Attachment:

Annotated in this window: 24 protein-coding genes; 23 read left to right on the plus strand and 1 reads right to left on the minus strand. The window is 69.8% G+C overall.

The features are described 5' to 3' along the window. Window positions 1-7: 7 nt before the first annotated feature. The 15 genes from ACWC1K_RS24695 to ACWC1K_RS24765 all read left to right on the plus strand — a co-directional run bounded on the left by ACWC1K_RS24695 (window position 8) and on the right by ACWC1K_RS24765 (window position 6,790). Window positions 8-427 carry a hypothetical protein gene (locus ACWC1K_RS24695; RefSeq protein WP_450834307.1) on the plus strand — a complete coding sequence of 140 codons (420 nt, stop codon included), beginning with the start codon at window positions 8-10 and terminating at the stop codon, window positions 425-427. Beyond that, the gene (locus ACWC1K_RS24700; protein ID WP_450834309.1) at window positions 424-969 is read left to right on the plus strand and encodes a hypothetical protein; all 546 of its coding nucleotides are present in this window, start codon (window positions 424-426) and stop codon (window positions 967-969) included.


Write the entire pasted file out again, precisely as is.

Annotated in this window: 24 protein-coding genes; 23 read left to right on the plus strand and 1 reads right to left on the minus strand. The window is 69.8% G+C overall.

The features are described 5' to 3' along the window. Window positions 1-7: 7 nt before the first annotated feature. The 15 genes from ACWC1K_RS24695 to ACWC1K_RS24765 all read left to right on the plus strand — a co-directional run bounded on the left by ACWC1K_RS24695 (window position 8) and on the right by ACWC1K_RS24765 (window position 6,790). Window positions 8-427 carry a hypothetical protein gene (locus ACWC1K_RS24695; RefSeq protein WP_450834307.1) on the plus strand — a complete coding sequence of 140 codons (420 nt, stop codon included), beginning with the start codon at window positions 8-10 and terminating at the stop codon, window positions 425-427. Beyond that, the gene (locus ACWC1K_RS24700; protein ID WP_450834309.1) at window positions 424-969 is read left to right on the plus strand and encodes a hypothetical protein; all 546 of its coding nucleotides are present in this window, start codon (window positions 424-426) and stop codon (window positions 967-969) included.